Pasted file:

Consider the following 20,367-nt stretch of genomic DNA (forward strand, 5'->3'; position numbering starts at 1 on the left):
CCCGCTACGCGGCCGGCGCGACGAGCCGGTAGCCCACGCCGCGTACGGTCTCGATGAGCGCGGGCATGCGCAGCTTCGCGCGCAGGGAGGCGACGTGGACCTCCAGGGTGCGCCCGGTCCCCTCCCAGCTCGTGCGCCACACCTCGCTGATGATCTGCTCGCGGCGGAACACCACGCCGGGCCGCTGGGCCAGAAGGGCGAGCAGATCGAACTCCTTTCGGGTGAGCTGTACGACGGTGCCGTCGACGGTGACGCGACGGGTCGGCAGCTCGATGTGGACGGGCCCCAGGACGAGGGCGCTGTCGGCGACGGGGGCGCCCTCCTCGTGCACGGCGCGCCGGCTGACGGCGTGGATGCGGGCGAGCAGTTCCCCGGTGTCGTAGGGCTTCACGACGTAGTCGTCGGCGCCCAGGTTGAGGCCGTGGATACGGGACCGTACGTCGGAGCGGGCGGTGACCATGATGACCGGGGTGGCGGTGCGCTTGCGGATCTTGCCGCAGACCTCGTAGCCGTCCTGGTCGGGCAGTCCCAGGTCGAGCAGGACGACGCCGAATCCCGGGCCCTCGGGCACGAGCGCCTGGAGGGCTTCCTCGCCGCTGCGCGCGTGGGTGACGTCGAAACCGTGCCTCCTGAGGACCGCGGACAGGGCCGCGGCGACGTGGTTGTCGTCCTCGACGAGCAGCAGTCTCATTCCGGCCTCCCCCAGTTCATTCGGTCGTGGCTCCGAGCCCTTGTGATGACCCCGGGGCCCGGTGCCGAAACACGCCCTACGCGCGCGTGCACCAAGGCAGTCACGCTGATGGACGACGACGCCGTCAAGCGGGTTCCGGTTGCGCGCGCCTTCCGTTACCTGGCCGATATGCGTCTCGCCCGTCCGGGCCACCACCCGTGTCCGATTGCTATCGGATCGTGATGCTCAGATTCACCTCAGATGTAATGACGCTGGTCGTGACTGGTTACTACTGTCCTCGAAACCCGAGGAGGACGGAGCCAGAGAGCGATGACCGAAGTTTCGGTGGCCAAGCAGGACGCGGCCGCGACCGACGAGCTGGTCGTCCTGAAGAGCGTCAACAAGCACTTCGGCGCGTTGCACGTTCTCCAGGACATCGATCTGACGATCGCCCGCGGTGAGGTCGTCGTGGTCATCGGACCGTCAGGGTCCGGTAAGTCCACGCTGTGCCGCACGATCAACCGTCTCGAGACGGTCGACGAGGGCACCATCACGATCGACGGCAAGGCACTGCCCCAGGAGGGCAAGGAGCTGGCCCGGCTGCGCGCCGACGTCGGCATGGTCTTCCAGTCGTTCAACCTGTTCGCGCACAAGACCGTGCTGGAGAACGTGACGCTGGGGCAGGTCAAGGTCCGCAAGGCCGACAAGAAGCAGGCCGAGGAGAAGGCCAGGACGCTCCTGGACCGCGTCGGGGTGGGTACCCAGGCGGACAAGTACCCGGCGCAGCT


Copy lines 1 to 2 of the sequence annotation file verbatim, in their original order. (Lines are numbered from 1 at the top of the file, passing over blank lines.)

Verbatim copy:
Consider the following 20,367-nt stretch of genomic DNA (forward strand, 5'->3'; position numbering starts at 1 on the left):
CCCGCTACGCGGCCGGCGCGACGAGCCGGTAGCCCACGCCGCGTACGGTCTCGATGAGCGCGGGCATGCGCAGCTTCGCGCGCAGGGAGGCGACGTGGACCTCCAGGGTGCGCCCGGTCCCCTCCCAGCTCGTGCGCCACACCTCGCTGATGATCTGCTCGCGGCGGAACACCACGCCGGGCCGCTGGGCCAGAAGGGCGAGCAGATCGAACTCCTTTCGGGTGAGCTGTACGACGGTGCCGTCGACGGTGACGCGACGGGTCGGCAGCTCGATGTGGACGGGCCCCAGGACGAGGGCGCTGTCGGCGACGGGGGCGCCCTCCTCGTGCACGGCGCGCCGGCTGACGGCGTGGATGCGGGCGAGCAGTTCCCCGGTGTCGTAGGGCTTCACGACGTAGTCGTCGGCGCCCAGGTTGAGGCCGTGGATACGGGACCGTACGTCGGAGCGGGCGGTGACCATGATGACCGGGGTGGCGGTGCGCTTGCGGATCTTGCCGCAGACCTCGTAGCCGTCCTGGTCGGGCAGTCCCAGGTCGAGCAGGACGACGCCGAATCCCGGGCCCTCGGGCACGAGCGCCTGGAGGGCTTCCTCGCCGCTGCGCGCGTGGGTGACGTCGAAACCGTGCCTCCTGAGGACCGCGGACAGGGCCGCGGCGACGTGGTTGTCGTCCTCGACGAGCAGCAGTCTCATTCCGGCCTCCCCCAGTTCATTCGGTCGTGGCTCCGAGCCCTTGTGATGACCCCGGGGCCCGGTGCCGAAACACGCCCTACGCGCGCGTGCACCAAGGCAGTCACGCTGATGGACGACGACGCCGTCAAGCGGGTTCCGGTTGCGCGCGCCTTCCGTTACCTGGCCGATATGCGTCTCGCCCGTCCGGGCCACCACCCGTGTCCGATTGCTATCGGATCGTGATGCTCAGATTCACCTCAGATGTAATGACGCTGGTCGTGACTGGTTACTACTGTCCTCGAAACCCGAGGAGGACGGAGCCAGAGAGCGATGACCGAAGTTTCGGTGGCCAAGCAGGACGCGGCCGCGACCGACGAGCTGGTCGTCCTGAAGAGCGTCAACAAGCACTTCGGCGCGTTGCACGTTCTCCAGGACATCGATCTGACGATCGCCCGCGGTGAGGTCGTCGTGGTCATCGGACCGTCAGGGTCCGGTAAGTCCACGCTGTGCCGCACGATCAACCGTCTCGAGACGGTCGACGAGGGCACCATCACGATCGACGGCAAGGCACTGCCCCAGGAGGGCAAGGAGCTGGCCCGGCTGCGCGCCGACGTCGGCATGGTCTTCCAGTCGTTCAACCTGTTCGCGCACAAGACCGTGCTGGAGAACGTGACGCTGGGGCAGGTCAAGGTCCGCAAGGCCGACAAGAAGCAGGCCGAGGAGAAGGCCAGGACGCTCCTGGACCGCGTCGGGGTGGGTACCCAGGCGGACAAGTACCCGGCGCAGCT